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Wednesday
Mar222017

Trump warns Republicans: Don't be 'fools' on health care vote

ABC News(WASHINGTON) -- President Trump delivered a warning to House Republicans Tuesday: don't be "fools" and kill the bill to repeal and replace Obamacare.

For roughly 40 minutes, the president huddled with the Republican conference behind closed doors, delivering what his aides described as a final sales pitch ahead of Thursday's expected House floor vote on the American Health Care Act (AHCA).

Multiple members in the room told ABC News the president said they will lose seats in the 2018 midterm elections if they don't follow through and pass the AHCA, a sentiment repeated later Tuesday by White House Press Secretary Sean Spicer.

"I think there's going to be a price to be paid," Spicer said. “It will be with their own voters. They'll have to go back and explain why they made a commitment to them and then didn't follow through."

One source added that the president said if Republicans don't stick together they're "fools." The message, seen by some participants as meant in jest rather than as a threat, did signal that the president supports Speaker Paul Ryan's view that the Thursday vote is a defining moment for the party.

"We had a great meeting and I think we’re going to get a winner vote," Trump told reporters as he left the meeting. "It was a great meeting, we have terrific people and they want a tremendous healthcare plan -- and that’s what we have. And there are going to be adjustments, but I think we’ll get the vote on Thursday."

Speaker of the House Paul Ryan, R-Wis., said that the president was there "to do what he does best and that is to close the deal."

"He is all-in and we are all-in to end this Obamacare nightmare," said Ryan.

Many Republicans emerged from the session and described to ABC News that Trump's visit was pulling at their heartstrings.

Rep. Chris Collins, R-N.Y., said that it is powerful when the president visits Capitol Hill and Rep. Peter King, R-N.Y., said the meeting may not have changed minds but it did change hearts.

Members said that one target of Trump's attention was Freedom Caucus leader Rep. Mark Meadows, R-N.C. Meadows has been among those in most ardent opposition to the Trump and Ryan-backed bill. The president reportedly asked Meadows to stand and joked about whether or not he'd have to "come after him," one member said, if Meadows did not back the bill.

The president reportedly asked other individuals members who had recently been swayed to back the bill to stand and be recognized. Lawmakers leaving the room said the president made wink-and-nod comments about how, where and for whom he may choose to campaign down the road depending on their votes.

The president's confidence in his ability to get the bill passed was in full view even before the meeting, as he arrived on Capitol Hill. Asked by ABC News if he can get the votes, the president paused and said "I think so" and gave a thumbs up when pressed again on the bill's passage.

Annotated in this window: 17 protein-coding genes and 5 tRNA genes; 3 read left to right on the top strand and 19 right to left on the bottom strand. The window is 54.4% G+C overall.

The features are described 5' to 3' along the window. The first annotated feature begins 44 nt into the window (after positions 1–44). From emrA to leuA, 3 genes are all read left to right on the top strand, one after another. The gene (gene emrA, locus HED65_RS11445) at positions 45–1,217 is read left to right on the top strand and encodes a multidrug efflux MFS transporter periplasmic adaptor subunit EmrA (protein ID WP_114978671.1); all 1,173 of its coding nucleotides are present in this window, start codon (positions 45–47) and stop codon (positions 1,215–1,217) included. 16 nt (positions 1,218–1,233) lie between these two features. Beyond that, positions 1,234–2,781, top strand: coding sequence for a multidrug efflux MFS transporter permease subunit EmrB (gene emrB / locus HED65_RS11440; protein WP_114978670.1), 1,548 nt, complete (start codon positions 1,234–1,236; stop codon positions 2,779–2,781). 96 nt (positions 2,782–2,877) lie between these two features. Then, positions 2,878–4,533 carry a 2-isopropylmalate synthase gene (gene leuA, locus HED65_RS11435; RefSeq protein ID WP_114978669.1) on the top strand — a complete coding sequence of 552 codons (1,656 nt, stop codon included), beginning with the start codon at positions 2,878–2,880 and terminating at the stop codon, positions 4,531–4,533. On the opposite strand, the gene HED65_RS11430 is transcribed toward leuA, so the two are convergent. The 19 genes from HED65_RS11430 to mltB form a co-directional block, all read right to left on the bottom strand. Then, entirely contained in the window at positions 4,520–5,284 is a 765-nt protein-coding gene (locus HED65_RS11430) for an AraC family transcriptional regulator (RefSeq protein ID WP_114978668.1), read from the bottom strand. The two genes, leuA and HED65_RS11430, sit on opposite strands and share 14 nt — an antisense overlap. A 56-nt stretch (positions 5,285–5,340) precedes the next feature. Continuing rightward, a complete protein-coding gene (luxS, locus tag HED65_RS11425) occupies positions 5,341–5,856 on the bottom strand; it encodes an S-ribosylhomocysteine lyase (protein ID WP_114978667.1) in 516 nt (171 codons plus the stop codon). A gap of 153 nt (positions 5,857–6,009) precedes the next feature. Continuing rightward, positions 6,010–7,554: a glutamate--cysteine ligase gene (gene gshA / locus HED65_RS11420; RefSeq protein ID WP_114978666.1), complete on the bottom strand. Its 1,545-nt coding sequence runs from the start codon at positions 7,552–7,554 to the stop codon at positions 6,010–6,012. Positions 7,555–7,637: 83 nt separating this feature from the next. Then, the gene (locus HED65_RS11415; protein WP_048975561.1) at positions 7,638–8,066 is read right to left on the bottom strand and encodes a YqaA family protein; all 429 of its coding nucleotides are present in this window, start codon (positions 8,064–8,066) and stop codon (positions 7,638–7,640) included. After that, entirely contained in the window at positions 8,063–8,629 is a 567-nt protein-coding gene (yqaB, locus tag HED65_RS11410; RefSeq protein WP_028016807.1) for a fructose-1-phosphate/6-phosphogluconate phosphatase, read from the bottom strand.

Later this afternoon, Trump will meet with the "Tuesday Group" of moderate Republicans at the White House.


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Tuesday
Mar212017

Uncommitted Republicans put Obamacare overhaul in jeopardy

iStock/Thinkstock(WASHINGTON) -- At least 22 Republicans in the U.S. House oppose or remain undecided on the American Health Care Act, enough to jeopardize the fate of the sweeping bill when it is slated to come for a vote on Thursday evening, according to an ABC News count.

House GOP leaders need 216 votes to pass the bill, which allows for 21 Republican "no" votes, assuming every Democratic member in the chamber also votes "no." Still, the count remains fluid as the lobbying efforts on both sides continue.

Several conservative members of the Republican caucus say the bill, aimed at repealing and replacing Obamacare, doesn't go far enough. GOP leaders made tweaks to the bill today in order to try to bring those members on board.

"No" votes from the 22 Republicans would kill the bill in the House. Regardless, the fate of the bill in the Senate, where only three Republican defections would kill the bill, is uncertain.

The White House says President Trump is enthusiastic about the bill and is all-in in the efforts to get it passed. He has been personally and intensively engaged over the past few weeks, warning Republican lawmakers today in a meeting not to be "fools" and kill the legislation, according to some attendees.

"We had a great meeting and I think we’re going to get a winner vote," Trump told reporters after leaving the meeting. "It was a great meeting, we have terrific people and they want a tremendous healthcare plan -- and that’s what we have. And there are going to be adjustments, but I think we’ll get the vote on Thursday."